Published: Jan 1989
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With few exceptions, pesticides formulated as aqueous solutions and suspensions (flowables) require a preservative. Even most fungicide aqueous flowables require an effective bactericide. Preservatives are primarily incorporated to prevent (1) deterioration of sensitive formulation components (eg. rheological modifiers), and (2) formation of microbial slimes which can clog spray nozzles. The many requirements imposed on preservatives include (1) broad spectrum antimicrobial activity, (2) non-reactivity with other formulation components, (3) low phytotoxicity and mammalian toxicity, (4) activity over wide pH range, (5) high temperature stability, (6) ease of assay, (7) environmental safety, and (8) broad regulatory approvals. Considerable testing is required to determine the most cost-effective preservative level in each formulation.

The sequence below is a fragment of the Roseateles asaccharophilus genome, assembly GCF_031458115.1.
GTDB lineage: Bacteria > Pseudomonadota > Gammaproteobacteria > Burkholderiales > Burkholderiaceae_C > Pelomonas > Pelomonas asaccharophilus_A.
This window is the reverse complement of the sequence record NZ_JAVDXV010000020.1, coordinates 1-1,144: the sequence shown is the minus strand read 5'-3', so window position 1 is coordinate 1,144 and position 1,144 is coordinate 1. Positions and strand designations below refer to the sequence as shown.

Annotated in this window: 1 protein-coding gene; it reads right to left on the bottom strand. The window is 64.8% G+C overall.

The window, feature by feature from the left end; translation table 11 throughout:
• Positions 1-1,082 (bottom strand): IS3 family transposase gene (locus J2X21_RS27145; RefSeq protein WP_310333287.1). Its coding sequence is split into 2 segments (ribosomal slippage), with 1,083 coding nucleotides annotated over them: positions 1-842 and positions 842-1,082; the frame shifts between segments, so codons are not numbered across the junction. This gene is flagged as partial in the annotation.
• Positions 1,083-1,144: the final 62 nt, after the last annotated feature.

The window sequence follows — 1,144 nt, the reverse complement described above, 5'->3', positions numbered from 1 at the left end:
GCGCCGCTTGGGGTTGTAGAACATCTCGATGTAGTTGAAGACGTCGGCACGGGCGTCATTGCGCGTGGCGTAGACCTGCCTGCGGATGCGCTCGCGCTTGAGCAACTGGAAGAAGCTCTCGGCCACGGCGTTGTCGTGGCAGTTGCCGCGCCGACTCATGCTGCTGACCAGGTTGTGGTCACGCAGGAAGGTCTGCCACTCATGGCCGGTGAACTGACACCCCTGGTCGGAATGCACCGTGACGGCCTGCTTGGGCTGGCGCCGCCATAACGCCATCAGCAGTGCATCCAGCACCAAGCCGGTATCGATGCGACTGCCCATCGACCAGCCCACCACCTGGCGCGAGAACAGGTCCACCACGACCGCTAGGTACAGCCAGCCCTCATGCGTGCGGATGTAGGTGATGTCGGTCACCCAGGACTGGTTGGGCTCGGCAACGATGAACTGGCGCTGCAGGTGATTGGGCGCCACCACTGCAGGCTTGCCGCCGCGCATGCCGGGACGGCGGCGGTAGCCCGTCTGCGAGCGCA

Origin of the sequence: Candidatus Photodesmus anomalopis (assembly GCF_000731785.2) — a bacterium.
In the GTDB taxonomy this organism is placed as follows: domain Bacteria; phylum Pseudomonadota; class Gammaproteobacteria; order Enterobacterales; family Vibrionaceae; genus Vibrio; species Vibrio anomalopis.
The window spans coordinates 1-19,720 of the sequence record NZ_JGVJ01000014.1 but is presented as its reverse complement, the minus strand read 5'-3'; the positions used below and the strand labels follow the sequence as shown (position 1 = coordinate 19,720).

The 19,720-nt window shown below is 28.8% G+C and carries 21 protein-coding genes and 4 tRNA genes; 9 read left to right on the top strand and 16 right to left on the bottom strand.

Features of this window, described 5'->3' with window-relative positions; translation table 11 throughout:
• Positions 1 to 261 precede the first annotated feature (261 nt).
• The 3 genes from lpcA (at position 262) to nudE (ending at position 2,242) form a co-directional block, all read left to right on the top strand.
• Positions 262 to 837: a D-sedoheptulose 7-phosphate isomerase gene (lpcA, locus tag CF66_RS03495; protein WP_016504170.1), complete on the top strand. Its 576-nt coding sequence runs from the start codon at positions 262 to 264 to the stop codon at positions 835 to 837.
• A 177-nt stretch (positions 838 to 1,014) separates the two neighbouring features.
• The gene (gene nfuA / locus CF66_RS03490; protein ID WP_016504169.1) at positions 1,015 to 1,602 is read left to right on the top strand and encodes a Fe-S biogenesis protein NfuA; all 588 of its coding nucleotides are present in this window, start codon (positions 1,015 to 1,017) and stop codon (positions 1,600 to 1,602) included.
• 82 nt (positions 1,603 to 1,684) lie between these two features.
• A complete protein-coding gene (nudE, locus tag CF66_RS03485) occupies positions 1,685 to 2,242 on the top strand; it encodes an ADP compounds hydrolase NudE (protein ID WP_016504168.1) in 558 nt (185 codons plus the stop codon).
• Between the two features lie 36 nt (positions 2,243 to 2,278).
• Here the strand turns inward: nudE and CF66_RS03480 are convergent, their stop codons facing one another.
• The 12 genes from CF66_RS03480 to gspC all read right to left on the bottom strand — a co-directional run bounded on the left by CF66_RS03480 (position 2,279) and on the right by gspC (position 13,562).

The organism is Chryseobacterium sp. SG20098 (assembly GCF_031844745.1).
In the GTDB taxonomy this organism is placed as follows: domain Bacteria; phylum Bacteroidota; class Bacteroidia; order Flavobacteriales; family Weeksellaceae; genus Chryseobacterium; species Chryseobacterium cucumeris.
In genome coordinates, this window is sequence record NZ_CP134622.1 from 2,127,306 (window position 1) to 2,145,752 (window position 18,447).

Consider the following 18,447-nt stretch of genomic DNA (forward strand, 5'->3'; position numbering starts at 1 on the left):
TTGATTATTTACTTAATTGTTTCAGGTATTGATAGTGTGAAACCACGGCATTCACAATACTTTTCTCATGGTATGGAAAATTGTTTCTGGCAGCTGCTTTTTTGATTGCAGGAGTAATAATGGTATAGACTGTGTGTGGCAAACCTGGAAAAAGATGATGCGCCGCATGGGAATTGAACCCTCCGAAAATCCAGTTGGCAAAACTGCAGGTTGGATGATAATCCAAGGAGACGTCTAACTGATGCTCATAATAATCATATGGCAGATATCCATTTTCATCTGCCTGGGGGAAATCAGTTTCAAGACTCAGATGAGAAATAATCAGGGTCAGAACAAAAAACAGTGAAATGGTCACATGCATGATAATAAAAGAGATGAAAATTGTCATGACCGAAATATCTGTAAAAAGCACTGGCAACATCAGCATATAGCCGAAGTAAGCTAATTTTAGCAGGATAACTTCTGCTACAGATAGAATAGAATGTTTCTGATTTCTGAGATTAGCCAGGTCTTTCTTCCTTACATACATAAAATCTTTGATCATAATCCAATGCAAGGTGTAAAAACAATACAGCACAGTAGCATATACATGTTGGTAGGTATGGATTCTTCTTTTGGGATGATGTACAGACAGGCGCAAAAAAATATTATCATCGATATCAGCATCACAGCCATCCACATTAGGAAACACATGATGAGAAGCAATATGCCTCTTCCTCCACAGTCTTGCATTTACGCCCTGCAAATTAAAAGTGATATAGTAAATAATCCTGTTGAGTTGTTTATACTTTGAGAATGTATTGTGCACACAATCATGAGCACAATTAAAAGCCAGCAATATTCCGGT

Covered in this paper are (1) sources and control of contaminating organisms, (2) the importance of test organism adaptation and “challenge” testing in determining microbial susceptibility and optimal preservative level, and (3) comparison of several preservatives — including formaldehyde and 1,2-benzisothiazolin-3-one (active ingredient in PROXEL® GXL) — covered by EPA regulation 40 CFR 180.1001.
preservatives, pesticides, aqueous formulations, solutions, flowables, preservative requirements, microbial challenge testing, EPA regulatory considerations
Laboratory Supervisor, ICI Americas, Inc., Specialty Chemicals, Surfactants and Biocides Laboratories, Wilmington, DE